The idea behind “doing anything” is that the golf swing is such a complex movement that basically any exercise will have a positive impact on golf-related fitness. Running will help improve leg strength and hip mobility, push-ups will increase upper body strength and help you gain swing speed, and yoga will help with flexibility throughout. Just get (and keep) moving.

Work out regimen

If you’re like me and prefer some direction, nothing can beat the golf-specific workouts that Mike Carroll has put together for the masses with his Fit for Golf app. There’s enough in here to keep you going for more than one season, with separate recommended activities for warm-ups, in-season, off-season, and speed training.

Speed training

One of the most popular additions to a golfer’s off-course routines in recent years has been speed training. The long ball is not just for impressing the ladies anymore, as strokes gained numbers to justify the strategic importance of a skilled high-speed strike. Two of the most common systems are SuperSpeed and The Stack, but be careful if you go down this route and make sure you’re pairing it with a fitness routine that accommodates, as those who jump right in are prone to injuries, according to Mike Carroll from Fit for Golf.

Implemental  – Equipment

When I was playing high school golf in Arizona and asking my parents to spend money on new equipment, the response was often “It’s the Indian, not the arrow”. While convenient for parents looking to find more affordable ways to support their son’s passion, life experience has taught me that it’s worth paying for precision tools – and golf is nothing if not about precision.

Ball fitting

Play one ball: The most overlooked – yet arguably the most important – part of your equipment is the ball. After all, it’s the only thing in your bag that’s in play for every shot. While there is much ado about the marketing around different balls, the most common mistake most golfers make is not sticking to a single ball for an extended period of time. Removing this single variable will give you a better understanding of your game, and once you know your game better, you can adjust this to see if it helps to tackle your main issue.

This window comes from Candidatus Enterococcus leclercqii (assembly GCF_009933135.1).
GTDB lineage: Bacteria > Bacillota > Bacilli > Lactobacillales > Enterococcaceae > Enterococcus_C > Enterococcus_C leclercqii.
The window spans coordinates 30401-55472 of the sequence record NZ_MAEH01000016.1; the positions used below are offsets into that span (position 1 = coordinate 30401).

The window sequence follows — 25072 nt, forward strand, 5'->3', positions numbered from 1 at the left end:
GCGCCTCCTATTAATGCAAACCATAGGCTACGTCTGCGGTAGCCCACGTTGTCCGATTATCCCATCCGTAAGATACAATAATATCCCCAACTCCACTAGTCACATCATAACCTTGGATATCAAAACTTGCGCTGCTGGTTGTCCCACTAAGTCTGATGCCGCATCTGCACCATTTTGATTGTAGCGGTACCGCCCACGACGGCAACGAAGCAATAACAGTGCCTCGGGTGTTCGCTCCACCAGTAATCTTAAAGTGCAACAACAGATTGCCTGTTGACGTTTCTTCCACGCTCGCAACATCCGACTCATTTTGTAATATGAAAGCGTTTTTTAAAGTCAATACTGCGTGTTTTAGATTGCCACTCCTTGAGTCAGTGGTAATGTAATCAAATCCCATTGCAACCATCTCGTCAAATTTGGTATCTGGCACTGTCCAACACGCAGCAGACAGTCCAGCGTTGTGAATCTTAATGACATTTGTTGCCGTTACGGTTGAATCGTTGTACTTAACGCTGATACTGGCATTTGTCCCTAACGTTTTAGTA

Types of golf balls: With so many options on the market, it can be easy to get lost in the details, but the truth is there are two main types: urethane and surlyn.

Let’s save ourselves a lot of time upfront and disregard surlyn balls outright, no matter the level of your game. While typically cheaper and marketed toward golfers who need more distance and are afraid of sidespin, they typically seem like a good option but, in fact, are glorified range balls. You do need spin around the green if you hope to keep any control of your ball in the scoring area, and the only way to do that is to play a urethane ball. And if cost is a concern…

Direct-to-consumer golf balls vs Tour Brands: Like mattresses and sunglasses and all sorts of other consumer goods over the last 5-7 years, direct-to-consumer options have sprung up in the golf ball market as well. These brands skip the expensive Tour sponsorships and in-store distribution to give you better golf balls at lower prices, and for the most part, they deliver on their promise (pun intended).

The most reputable ball in terms of design and performance is Snell, with Vice being a popular brand that’s taken some heat for less durable covers for high-swing speed players. There are others out there as well – they won’t be difficult to find.

Golf ball fitting: Want someone to help you choose? Titleist offers free virtual golf ball fittings where they send you free samples at the end – we wrote about the experience here.

Club fitting

A proper club fitting can come in many forms, but getting any level of fit is better than buying off the rack. While premium club fitters like Club Champion and TrueSpec will have more options for custom builds, you can also walk into your neighborhood PGA Superstore or Vans Golf Shop and someone can help guide you for free, with extra attention to detail (like which shaft to choose) with purchase.

Club fitting doesn’t stop there, however – many drivers now come with adjustments to evolve with you as a golfer. Check out some of our articles on adjusting these settings like this one on the Callaway Rogue.


We’ll have more on gloves, bags, and apparel soon.

Intellectual – Strategy

How to score” would be a good alternate title for this section. Sure, hitting bombs is fun as hell and does help, but what we’re really talking about is how to make effective decisions on the golf course. Decisions that can cut strokes from your game relatively easily with some patience and discipline.